U.S. President Joe Biden on Thursday promised Central European NATO members more military support as concern grows over a Russian troop build-up on the border with Ukraine, Lithuania’s presidential advisor said.
Biden also reassured the allies that Washington would not reach any agreement with Russia about the region behind their backs, advisor Asta Skaisgiryte told reporters.
The U.S. president had spoken by phone to the leaders of NATO countries along the alliance’s border with Russia, Belarus and Ukraine – Estonia, Latvia, Lithuania, Poland, the Czech Republic, Slovakia, Hungary, Romania, Bulgaria.
“He said additional reassurance elements are possible in these countries, and additional military capabilities,” Skaisgiryte said, without naming possible locations.
Russia has amassed troops on its border with Ukraine, where Kremlin-backed rebels have been fighting the Kyiv government, raising fears that it might be preparing to invade.
Russian President Vladimir Putin has denied he intends to attack Ukraine, but he has bridled against what he sees as NATO’s eastward expansion and the deployment of military hardware close to its border.
On the leaders’ call, Polish President Andrzej Duda pressed Biden to ensure that talks on how to handle any potential Russian aggression were not carried out solely in a small circle of countries, a Polish official said.
Before a call with Putin on Tuesday, Biden consulted with the leaders of Britain, France, Germany and Italy.
“Four countries can’t speak on behalf of NATO,” the Polish official told Reuters.
Duda also told Biden that the United States should not shy away from increasing its troop presence on NATO’s eastern flank, the Polish official said.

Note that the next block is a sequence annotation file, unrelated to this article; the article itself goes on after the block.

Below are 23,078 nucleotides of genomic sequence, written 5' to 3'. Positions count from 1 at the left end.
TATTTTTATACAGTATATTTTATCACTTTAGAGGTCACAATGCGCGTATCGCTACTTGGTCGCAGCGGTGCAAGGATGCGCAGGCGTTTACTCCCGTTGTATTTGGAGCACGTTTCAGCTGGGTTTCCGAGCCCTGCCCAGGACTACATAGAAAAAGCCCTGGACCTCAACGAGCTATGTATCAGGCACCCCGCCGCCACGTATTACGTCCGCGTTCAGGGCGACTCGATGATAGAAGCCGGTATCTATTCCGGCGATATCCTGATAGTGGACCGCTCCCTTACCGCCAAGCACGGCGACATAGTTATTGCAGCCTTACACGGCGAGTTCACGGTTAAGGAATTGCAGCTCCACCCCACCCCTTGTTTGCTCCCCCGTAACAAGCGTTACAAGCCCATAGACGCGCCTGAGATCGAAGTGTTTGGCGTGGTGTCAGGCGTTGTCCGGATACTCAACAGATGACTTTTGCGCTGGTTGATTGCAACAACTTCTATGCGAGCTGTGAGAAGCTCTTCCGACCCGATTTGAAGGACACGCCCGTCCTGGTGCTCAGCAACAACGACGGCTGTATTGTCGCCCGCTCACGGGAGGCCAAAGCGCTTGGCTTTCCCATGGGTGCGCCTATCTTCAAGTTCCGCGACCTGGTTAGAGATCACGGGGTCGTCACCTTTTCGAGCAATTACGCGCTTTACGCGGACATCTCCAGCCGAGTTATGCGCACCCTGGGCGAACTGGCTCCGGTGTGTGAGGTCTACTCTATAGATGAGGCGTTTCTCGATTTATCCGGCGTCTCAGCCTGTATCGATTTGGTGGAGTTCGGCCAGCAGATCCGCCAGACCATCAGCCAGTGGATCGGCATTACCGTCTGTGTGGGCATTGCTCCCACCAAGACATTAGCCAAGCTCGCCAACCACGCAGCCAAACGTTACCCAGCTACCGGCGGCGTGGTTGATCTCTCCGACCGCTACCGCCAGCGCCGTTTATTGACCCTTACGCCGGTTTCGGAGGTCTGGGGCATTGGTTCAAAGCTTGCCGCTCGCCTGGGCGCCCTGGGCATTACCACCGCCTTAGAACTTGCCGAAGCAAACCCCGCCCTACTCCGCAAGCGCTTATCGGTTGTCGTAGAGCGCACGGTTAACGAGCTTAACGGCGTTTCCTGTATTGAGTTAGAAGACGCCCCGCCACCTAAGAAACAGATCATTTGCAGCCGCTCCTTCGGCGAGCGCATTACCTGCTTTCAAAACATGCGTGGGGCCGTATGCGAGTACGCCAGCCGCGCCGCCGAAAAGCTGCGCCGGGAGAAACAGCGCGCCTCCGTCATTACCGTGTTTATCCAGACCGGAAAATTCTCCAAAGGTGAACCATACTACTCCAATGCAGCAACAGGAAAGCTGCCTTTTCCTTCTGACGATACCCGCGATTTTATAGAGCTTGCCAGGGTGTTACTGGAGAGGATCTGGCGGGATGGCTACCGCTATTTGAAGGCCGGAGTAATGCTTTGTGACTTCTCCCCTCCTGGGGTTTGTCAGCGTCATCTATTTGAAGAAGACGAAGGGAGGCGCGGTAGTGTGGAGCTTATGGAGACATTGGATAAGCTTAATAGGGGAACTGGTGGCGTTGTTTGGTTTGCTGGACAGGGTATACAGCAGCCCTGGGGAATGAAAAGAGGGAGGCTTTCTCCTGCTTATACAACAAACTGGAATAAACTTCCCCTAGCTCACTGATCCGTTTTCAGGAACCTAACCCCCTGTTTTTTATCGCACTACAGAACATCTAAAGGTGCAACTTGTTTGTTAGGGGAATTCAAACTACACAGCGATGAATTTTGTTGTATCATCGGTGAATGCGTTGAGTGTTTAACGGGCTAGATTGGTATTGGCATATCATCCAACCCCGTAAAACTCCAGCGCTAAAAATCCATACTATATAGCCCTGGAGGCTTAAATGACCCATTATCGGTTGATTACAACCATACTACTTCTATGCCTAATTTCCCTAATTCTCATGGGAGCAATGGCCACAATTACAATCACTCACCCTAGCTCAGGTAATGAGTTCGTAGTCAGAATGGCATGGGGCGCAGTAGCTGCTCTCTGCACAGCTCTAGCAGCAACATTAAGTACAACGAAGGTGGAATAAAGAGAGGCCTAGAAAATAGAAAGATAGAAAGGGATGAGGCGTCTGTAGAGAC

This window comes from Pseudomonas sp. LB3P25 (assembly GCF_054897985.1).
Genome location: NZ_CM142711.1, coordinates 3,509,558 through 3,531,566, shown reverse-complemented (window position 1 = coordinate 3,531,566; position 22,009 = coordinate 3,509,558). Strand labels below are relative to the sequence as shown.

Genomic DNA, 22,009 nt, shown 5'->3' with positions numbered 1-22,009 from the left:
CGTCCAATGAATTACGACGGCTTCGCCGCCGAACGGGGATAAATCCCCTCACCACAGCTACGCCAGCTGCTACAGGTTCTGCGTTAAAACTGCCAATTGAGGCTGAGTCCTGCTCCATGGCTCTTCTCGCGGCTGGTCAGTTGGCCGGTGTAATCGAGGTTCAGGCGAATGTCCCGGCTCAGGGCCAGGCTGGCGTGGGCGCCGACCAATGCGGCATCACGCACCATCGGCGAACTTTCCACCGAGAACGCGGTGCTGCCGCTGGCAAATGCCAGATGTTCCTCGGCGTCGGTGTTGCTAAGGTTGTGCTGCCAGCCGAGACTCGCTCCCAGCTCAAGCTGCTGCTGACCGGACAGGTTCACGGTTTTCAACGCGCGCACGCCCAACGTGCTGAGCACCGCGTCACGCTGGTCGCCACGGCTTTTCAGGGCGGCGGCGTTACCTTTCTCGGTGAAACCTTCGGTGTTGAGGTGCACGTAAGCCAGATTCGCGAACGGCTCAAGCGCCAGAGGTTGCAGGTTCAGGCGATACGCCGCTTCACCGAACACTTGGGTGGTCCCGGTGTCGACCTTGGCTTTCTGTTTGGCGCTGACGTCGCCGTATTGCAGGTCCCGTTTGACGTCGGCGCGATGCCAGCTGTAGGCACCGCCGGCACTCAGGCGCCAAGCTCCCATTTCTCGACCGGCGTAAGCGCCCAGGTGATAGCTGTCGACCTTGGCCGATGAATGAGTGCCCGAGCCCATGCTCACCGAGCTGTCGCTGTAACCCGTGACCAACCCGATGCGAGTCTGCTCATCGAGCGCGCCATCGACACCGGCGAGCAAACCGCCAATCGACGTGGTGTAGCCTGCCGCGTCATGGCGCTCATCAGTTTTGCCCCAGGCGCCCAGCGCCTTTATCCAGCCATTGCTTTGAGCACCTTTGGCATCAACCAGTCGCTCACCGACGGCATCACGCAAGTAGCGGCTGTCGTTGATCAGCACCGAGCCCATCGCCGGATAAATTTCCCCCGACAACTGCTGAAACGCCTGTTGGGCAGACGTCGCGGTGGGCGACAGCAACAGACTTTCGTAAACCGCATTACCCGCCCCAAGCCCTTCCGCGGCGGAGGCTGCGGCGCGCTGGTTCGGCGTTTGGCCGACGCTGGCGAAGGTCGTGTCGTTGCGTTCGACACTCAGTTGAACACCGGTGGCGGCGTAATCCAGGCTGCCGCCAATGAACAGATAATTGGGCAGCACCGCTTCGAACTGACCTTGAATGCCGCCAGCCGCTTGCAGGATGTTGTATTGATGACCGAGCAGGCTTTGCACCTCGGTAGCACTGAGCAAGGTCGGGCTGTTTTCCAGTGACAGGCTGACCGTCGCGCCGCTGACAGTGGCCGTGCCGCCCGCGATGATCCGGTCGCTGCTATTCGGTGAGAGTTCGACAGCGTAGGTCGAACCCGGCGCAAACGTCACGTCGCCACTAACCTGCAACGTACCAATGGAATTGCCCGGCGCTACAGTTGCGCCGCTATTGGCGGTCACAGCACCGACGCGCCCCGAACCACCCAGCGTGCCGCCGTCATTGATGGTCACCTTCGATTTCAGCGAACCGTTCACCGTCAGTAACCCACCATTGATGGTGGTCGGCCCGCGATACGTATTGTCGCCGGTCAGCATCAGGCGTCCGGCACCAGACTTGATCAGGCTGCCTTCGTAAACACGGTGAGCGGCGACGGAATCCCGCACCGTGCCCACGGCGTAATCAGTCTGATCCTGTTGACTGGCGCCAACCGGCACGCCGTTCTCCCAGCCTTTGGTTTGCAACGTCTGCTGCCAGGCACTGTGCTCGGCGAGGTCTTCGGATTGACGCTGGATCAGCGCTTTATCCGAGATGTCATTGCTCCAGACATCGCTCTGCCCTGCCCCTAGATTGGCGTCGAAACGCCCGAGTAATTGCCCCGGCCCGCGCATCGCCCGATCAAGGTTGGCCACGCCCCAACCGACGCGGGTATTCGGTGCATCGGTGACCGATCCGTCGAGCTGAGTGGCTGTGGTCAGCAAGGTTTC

In Washington, a senior Biden administration official said Biden reiterated the U.S. commitment to the NATO charter which says an armed attack against one member shall be considered an attack on them all.
Biden also spoke to Ukraine President Volodymyr Zelenskiy and made clear that the United States and its allies would make “no decisions or discussions about Ukraine without Ukraine,'” the White House said.
Biden’s phone call with the eastern leaders followed his promise of high-level meetings with Russia and major NATO allies to discuss Moscow’s concerns and to try to cool tensions.
The senior U.S. official said the United States was prepared to discuss security issues with Moscow but that Biden made no concessions when he spoke to Putin on Tuesday.
Biden said that Ukraine was a sovereign country which must decide its own future, Lithuania’s Skaisgiryte said. He also warned Putin of “very serious consequences, coordinated with the European partners” if Russia invades Ukraine, she said.
Russia kept up a barrage of hostile rhetoric towards Ukraine on Thursday and compared the crisis there to the most dangerous moment of the Cold War.
Lithuanian president Gitanas Nauseda told Biden that a permanent U.S. troop presence in his country would be “most effective” for deterrence and security in the region.